The May Real Estate Q&A appeared in this last weekend’s The Sheet. This issue of The Sheet was predominately focused on the June 3 election, so the Q&A fit in well. Obviously, second homeowners won’t be voting for the Mono County Assessor’s position, but I think this information is valuable nonetheless.
Q: We noticed on your blog site that you are a member of the Mono County (Property Tax) Assessment Appeals Board. We’ve also been watching the competition for the upcoming Assessor’s election and wondered what input you might have since you should have some interesting insight into the office and department?
A: I’ve sat on the Board for the past 4 years and have served under the two previous Assessors. And yes, it has been enlightening. As I drive around the town and county and see the “John/Jane Doe for Assessor” signs what really comes to my mind is this: Does the average man on the street really have a clue what this is all about? Oh sure, maybe they have followed some of the scandalous, recent past, but do they have any understanding about what they are voting for? And why are all these people running for this position anyway? And even if somebody has read all the campaign rhetoric by the candidates, why is the “trust” and “fairness” and “integrity” such a big deal? (Hell, the Mammoth Advocates didn’t even take a position!)
So pay attention. The primary reason all these wonderful, caring citizens are chasing this position is because it is a great paying job in the eastern high sierra where great paying jobs are few and far between. And you barely have to qualify for the job. The 2007 Mono County budget shows the Assessor’s office receives close to $1.5 million in wages and benefits with the Assessor’s wages at around $130,000 per year. And yes, there’s an assistant assessor, staff appraisers, staff, etc. And yes, the job is critical to the County––property tax is the core revenue generator for county services. But with the Assessor as an elected position, I even joked some months ago that I would run knowing the economic value of the job. So go ahead and write my name in, although being a bureaucrat would drive me to drink.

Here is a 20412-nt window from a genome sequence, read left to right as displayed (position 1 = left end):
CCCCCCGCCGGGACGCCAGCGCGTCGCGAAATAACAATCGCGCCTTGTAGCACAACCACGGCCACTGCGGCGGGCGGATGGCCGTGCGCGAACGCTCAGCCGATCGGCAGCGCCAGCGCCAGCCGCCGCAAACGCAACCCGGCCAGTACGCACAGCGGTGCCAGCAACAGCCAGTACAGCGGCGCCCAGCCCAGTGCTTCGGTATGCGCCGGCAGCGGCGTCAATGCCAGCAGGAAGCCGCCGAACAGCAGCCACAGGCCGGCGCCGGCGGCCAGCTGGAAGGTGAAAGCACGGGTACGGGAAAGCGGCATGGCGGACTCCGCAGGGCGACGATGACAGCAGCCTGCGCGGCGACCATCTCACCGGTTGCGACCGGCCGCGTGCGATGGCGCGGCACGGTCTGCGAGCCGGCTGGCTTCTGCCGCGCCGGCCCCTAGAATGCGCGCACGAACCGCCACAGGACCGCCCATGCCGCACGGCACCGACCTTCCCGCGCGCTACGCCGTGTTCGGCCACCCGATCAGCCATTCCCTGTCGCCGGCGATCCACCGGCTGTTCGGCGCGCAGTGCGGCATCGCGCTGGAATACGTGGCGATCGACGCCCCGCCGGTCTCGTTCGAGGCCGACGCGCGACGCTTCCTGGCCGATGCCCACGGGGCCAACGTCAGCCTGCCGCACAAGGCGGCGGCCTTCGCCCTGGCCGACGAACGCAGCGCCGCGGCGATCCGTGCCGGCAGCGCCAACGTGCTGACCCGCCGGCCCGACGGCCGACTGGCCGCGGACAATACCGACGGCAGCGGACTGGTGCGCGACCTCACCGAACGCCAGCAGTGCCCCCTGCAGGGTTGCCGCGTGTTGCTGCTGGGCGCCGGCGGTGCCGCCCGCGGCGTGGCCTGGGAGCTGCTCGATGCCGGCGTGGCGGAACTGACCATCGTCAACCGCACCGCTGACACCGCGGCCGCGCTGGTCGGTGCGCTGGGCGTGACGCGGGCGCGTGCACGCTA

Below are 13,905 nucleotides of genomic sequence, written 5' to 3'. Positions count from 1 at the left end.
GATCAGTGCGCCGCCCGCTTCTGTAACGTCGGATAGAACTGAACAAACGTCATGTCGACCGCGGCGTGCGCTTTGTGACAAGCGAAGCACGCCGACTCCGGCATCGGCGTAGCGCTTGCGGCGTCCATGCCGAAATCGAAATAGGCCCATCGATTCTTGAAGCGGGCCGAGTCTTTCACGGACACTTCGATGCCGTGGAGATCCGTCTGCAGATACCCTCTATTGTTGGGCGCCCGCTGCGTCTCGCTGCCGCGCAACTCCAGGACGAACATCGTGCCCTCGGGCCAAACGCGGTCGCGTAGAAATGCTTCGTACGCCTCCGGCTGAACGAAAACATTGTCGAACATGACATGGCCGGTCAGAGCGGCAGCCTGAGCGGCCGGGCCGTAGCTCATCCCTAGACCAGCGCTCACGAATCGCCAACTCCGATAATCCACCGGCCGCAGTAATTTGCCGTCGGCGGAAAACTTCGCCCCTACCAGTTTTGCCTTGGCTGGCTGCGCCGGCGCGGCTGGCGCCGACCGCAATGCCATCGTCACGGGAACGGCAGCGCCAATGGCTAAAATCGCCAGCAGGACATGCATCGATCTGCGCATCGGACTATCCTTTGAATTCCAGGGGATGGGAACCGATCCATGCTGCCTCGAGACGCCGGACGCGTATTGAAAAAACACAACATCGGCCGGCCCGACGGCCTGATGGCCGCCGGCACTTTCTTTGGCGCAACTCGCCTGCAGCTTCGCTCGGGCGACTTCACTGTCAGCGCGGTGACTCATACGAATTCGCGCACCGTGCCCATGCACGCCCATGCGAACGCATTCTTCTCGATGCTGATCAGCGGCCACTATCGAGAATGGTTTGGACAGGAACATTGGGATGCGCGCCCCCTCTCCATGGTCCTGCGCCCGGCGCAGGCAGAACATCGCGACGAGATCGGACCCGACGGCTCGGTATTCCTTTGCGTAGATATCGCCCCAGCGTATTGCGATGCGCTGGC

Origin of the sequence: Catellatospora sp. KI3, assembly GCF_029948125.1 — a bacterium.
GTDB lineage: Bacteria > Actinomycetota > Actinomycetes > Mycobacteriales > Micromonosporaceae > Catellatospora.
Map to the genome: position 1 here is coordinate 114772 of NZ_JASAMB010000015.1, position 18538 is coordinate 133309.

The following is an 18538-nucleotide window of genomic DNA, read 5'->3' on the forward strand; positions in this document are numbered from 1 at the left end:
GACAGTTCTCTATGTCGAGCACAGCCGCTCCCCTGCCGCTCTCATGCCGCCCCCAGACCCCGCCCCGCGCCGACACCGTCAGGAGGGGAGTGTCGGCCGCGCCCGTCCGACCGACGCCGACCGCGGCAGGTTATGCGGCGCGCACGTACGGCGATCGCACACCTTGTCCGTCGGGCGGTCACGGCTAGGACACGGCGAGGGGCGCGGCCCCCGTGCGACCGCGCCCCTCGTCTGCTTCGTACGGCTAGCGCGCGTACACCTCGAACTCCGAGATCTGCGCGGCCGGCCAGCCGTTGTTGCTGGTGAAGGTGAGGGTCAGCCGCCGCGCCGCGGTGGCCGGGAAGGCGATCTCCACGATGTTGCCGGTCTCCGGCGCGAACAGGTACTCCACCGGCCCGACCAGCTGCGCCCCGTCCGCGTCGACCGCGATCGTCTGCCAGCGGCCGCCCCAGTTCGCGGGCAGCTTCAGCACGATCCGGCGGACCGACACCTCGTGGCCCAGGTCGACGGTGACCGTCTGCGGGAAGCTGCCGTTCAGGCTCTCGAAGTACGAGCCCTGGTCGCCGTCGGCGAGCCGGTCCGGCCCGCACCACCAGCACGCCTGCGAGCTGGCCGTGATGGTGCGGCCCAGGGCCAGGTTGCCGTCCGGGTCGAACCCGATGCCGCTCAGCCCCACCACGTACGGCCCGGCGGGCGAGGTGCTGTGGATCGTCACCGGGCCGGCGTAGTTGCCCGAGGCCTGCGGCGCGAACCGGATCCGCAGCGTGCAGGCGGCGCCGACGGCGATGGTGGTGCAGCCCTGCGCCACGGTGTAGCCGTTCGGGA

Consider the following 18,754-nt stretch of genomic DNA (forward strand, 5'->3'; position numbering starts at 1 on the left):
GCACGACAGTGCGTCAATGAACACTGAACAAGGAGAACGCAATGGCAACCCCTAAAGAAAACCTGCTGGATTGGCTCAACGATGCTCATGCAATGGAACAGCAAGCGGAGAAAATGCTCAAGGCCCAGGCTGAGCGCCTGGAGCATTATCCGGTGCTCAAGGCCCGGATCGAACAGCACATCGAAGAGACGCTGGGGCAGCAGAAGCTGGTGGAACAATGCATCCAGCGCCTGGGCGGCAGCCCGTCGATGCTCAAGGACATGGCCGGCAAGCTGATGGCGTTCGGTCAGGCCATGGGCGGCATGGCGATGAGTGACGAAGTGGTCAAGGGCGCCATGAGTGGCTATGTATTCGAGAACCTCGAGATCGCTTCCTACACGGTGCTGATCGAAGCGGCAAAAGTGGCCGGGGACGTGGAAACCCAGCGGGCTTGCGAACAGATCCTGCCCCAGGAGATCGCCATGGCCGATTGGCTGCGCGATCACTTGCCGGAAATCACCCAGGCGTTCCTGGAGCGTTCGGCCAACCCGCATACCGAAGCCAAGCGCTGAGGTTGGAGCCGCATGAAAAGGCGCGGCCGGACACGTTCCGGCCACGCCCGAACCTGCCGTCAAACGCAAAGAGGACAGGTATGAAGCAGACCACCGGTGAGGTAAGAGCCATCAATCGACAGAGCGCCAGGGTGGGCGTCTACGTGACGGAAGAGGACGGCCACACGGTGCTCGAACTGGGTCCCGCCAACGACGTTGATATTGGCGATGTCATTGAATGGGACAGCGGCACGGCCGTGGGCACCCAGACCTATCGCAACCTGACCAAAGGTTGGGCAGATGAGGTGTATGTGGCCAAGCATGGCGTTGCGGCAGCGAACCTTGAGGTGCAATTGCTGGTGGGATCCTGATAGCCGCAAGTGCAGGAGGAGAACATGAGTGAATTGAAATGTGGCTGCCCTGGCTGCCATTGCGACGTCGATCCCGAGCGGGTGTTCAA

Our current candidates are all honorable and I’ve decided it is probably not appropriate for me to endorse any candidate in particular. Instead there are a few of things I’ve learned since being on the Board that I think the public should consider when selecting.
Appraisal Experience. The Assessors office is founded on the real estate appraisal process. Real estate appraisal is more of an art than a science. And even though it is suppose to be objective, it can be very subjective. Today, some folks think they can just Zillow the property and get the answer. Yeah right. (Right now local appraisers can’t even agree if we’re in a “stable” or “declining” market. I call it “conflicted”.) And appraising/assessing commercial property in Mono County is a snap––there are so many “like comparables.” Even worse you have crazy things like people building $20 million homes and hiring a battery of attorneys and private appraisers to argue a lower valuation. Or even worse you have private equity/hedge fund bullies that come and go and try to dance around things. So why would we want to elect someone to the office that has no appraisal/assessment background? But it could happen.
California Property Tax Law and Procedure. Then comes the reams of property tax law in the State of California that sits about 10 inches high on my desk (well, actually under my desk in a box). One real estate attorney told me that it is too much to specialize in––you have to specialize in a particular part of it. Mono County, being a rural county without a large volume of appeals, is represented in Appeals hearings by such a specialized attorney. That’s all he does is represent rural counties in appeals. And I’m sure he does plenty homework on each case. But it is critical that the Assessor has a solid knowledge of the law and procedure. That takes years of day-to-day experience. There’s no cramming for this test.
Communication With The Public. I’ve observed many property owners question their assessed values. Few actually appeal and fewer make it to a hearing. I always recommend people call the office for clarification and questions. I’ve seen things worked out. From what I have seen the Assessor’s office does an excellent job in sitting down with the (usually naïve) property owner and explaining the process and why they came up with the number. And granted, there are legitimate Appeals. But communicating with the public in a professional manner takes knowledge of the subject––so the Assessor’s office needs to have that skill level from the top to the bottom. And the office always needs to be able to defer the highest authority––the Assessor.
There are other skills a quality Assessor should have in my opinion. Proven administrative and leadership skills should be obvious. Local knowledge is important too. And now, “Prop. 8” applications—the request for reduced assessments––will be on the rise and it is critical those are handled skillfully.
Mono County is a diverse county with diverse properties and with even more diverse property owners. The State requirement that the voters of Mono County elect the Assessor means that it is one of the last administrative positions in Mono County left up to the voters. We only have ourselves to blame for the past. We have a chance to move one more administrative office away from the “good ‘ol boy” days of Mono County. Please vote with your brain.